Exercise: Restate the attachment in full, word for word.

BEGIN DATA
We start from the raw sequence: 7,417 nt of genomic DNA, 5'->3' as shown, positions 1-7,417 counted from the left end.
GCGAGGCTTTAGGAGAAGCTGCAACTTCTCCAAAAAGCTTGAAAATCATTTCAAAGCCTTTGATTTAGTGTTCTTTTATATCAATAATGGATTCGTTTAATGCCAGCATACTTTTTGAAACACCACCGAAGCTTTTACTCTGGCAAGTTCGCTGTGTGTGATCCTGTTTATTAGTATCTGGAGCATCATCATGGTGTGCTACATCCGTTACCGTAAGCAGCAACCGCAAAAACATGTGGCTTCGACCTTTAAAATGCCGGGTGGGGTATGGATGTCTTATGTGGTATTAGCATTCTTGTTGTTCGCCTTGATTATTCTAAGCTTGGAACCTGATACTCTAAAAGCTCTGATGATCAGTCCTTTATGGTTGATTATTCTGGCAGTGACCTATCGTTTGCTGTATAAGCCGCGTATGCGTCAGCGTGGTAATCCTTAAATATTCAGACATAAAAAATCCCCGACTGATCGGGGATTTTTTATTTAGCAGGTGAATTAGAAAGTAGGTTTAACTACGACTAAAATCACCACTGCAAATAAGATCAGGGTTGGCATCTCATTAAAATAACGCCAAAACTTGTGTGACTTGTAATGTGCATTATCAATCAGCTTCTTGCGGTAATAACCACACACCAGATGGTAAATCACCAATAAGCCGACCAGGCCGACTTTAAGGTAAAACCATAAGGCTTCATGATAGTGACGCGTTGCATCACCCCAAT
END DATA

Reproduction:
We start from the raw sequence: 7,417 nt of genomic DNA, 5'->3' as shown, positions 1-7,417 counted from the left end.
GCGAGGCTTTAGGAGAAGCTGCAACTTCTCCAAAAAGCTTGAAAATCATTTCAAAGCCTTTGATTTAGTGTTCTTTTATATCAATAATGGATTCGTTTAATGCCAGCATACTTTTTGAAACACCACCGAAGCTTTTACTCTGGCAAGTTCGCTGTGTGTGATCCTGTTTATTAGTATCTGGAGCATCATCATGGTGTGCTACATCCGTTACCGTAAGCAGCAACCGCAAAAACATGTGGCTTCGACCTTTAAAATGCCGGGTGGGGTATGGATGTCTTATGTGGTATTAGCATTCTTGTTGTTCGCCTTGATTATTCTAAGCTTGGAACCTGATACTCTAAAAGCTCTGATGATCAGTCCTTTATGGTTGATTATTCTGGCAGTGACCTATCGTTTGCTGTATAAGCCGCGTATGCGTCAGCGTGGTAATCCTTAAATATTCAGACATAAAAAATCCCCGACTGATCGGGGATTTTTTATTTAGCAGGTGAATTAGAAAGTAGGTTTAACTACGACTAAAATCACCACTGCAAATAAGATCAGGGTTGGCATCTCATTAAAATAACGCCAAAACTTGTGTGACTTGTAATGTGCATTATCAATCAGCTTCTTGCGGTAATAACCACACACCAGATGGTAAATCACCAATAAGCCGACCAGGCCGACTTTAAGGTAAAACCATAAGGCTTCATGATAGTGACGCGTTGCATCACCCCAAT